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Doug Jones knew he wanted to help others--troubled juveniles, as it turned out.
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By Jennifer Strobel
By JENNIFER MILLER STROBEL
Like many recent college graduates, Doug
The Lynchburg native had graduated in 1971 from St. Paul's College in Lawrenceville, majoring in sociology and history.
He and his new wife, Gale, had moved to Fredericksburg, where she had a teaching job in the original Walker-Grant Middle School.
He had joined the National Guard, training at Fort Leonard Wood, Mo. Even then, Jones' leadership and people skills were evident. Upon completion of training, he had earned the American Spirit Honor Medal, the highest medal awarded an Army trainee.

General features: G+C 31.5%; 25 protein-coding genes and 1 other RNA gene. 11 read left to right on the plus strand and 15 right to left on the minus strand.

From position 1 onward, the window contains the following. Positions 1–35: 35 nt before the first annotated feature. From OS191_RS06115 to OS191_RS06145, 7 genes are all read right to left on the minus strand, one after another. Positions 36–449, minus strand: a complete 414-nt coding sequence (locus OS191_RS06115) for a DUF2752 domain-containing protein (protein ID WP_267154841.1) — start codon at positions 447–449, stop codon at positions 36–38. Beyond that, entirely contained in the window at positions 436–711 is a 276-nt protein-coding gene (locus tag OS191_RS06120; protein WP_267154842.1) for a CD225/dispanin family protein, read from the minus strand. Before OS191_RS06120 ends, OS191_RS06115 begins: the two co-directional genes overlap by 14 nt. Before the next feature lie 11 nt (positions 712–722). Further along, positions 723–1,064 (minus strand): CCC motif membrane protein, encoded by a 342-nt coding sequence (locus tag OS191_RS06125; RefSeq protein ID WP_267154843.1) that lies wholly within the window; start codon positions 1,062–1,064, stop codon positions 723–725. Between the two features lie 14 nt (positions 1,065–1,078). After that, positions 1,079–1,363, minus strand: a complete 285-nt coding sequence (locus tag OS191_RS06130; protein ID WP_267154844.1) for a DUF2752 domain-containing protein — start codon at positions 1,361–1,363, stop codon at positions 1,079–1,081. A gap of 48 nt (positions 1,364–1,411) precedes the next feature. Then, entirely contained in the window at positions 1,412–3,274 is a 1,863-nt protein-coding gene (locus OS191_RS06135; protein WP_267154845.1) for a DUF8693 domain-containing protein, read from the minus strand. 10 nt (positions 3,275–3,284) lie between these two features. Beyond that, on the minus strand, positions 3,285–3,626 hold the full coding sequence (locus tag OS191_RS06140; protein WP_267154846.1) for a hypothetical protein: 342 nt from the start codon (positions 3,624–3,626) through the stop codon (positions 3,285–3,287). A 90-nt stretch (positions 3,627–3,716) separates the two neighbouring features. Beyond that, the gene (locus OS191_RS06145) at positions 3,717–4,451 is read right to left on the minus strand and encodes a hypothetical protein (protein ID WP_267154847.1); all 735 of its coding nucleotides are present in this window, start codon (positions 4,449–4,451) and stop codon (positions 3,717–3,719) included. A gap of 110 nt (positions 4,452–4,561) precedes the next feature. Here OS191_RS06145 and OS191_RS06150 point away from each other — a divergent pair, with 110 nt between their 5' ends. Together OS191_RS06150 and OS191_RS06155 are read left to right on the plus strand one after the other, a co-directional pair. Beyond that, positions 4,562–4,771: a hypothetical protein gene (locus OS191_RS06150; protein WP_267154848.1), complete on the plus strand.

The summer of 1972, on leave in Fredericksburg, he'd set up some job interviews in Washington, but nothing was certain.
Then he noticed The Free Lance-Star article that set him on his life's course--and put him in the position to help others, just as he'd hoped.
The article that caught his eye told of construction of the region's first juvenile detention center. He met with the contact person mentioned in the article to discuss his possible interest in working for the center.
A few months later, his discharge from the service coincided with completion of construction, and he was on board as the first resident supervisor of the Rappahannock Juvenile Detention Center.
In the 40 intervening years since that fateful nudge, he worked his way through a social worker position to assistant superintendent to, finally, in 2003, superintendent.
When he retired this fall, he was the longest-serving juvenile justice employee in Virginia. Carla White is his successor as superintendent.
To say Jones knew the operation of the center inside-out, from the ground up, is an understatement.
"Forty years dedicated to one facility. That's just amazing," said Michael Fields, his longtime colleague and another of the "originals" from the center.
Fields, who retired in 2007, called Jones the center's "heart and soul."